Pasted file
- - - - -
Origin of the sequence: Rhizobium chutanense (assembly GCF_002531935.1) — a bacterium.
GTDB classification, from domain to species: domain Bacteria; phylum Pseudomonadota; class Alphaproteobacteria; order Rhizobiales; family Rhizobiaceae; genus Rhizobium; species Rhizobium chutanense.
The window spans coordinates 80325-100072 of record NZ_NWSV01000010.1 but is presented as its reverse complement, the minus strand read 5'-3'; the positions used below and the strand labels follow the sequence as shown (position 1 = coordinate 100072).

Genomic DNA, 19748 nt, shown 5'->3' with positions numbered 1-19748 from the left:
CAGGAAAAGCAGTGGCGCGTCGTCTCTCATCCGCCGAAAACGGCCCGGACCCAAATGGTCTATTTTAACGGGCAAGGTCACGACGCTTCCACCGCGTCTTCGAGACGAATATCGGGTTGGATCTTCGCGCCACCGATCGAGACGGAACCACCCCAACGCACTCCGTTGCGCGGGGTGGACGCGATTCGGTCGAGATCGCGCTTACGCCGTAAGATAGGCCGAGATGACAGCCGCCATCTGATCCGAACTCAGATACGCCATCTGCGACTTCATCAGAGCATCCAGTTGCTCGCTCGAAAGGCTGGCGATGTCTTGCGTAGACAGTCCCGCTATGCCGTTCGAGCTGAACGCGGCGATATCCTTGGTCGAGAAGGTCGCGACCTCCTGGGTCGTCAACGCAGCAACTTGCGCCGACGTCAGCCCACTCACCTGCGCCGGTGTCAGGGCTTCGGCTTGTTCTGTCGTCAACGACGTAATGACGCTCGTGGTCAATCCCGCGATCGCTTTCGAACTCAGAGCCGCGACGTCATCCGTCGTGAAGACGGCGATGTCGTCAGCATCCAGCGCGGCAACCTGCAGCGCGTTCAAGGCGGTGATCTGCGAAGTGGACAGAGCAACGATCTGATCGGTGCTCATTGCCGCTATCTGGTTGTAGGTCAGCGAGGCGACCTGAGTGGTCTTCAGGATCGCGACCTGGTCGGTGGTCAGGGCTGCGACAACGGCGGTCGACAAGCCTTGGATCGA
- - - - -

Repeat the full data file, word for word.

Origin of the sequence: Rhizobium chutanense (assembly GCF_002531935.1) — a bacterium.
GTDB classification, from domain to species: domain Bacteria; phylum Pseudomonadota; class Alphaproteobacteria; order Rhizobiales; family Rhizobiaceae; genus Rhizobium; species Rhizobium chutanense.
The window spans coordinates 80325-100072 of record NZ_NWSV01000010.1 but is presented as its reverse complement, the minus strand read 5'-3'; the positions used below and the strand labels follow the sequence as shown (position 1 = coordinate 100072).

Genomic DNA, 19748 nt, shown 5'->3' with positions numbered 1-19748 from the left:
CAGGAAAAGCAGTGGCGCGTCGTCTCTCATCCGCCGAAAACGGCCCGGACCCAAATGGTCTATTTTAACGGGCAAGGTCACGACGCTTCCACCGCGTCTTCGAGACGAATATCGGGTTGGATCTTCGCGCCACCGATCGAGACGGAACCACCCCAACGCACTCCGTTGCGCGGGGTGGACGCGATTCGGTCGAGATCGCGCTTACGCCGTAAGATAGGCCGAGATGACAGCCGCCATCTGATCCGAACTCAGATACGCCATCTGCGACTTCATCAGAGCATCCAGTTGCTCGCTCGAAAGGCTGGCGATGTCTTGCGTAGACAGTCCCGCTATGCCGTTCGAGCTGAACGCGGCGATATCCTTGGTCGAGAAGGTCGCGACCTCCTGGGTCGTCAACGCAGCAACTTGCGCCGACGTCAGCCCACTCACCTGCGCCGGTGTCAGGGCTTCGGCTTGTTCTGTCGTCAACGACGTAATGACGCTCGTGGTCAATCCCGCGATCGCTTTCGAACTCAGAGCCGCGACGTCATCCGTCGTGAAGACGGCGATGTCGTCAGCATCCAGCGCGGCAACCTGCAGCGCGTTCAAGGCGGTGATCTGCGAAGTGGACAGAGCAACGATCTGATCGGTGCTCATTGCCGCTATCTGGTTGTAGGTCAGCGAGGCGACCTGAGTGGTCTTCAGGATCGCGACCTGGTCGGTGGTCAGGGCTGCGACAACGGCGGTCGACAAGCCTTGGATCGA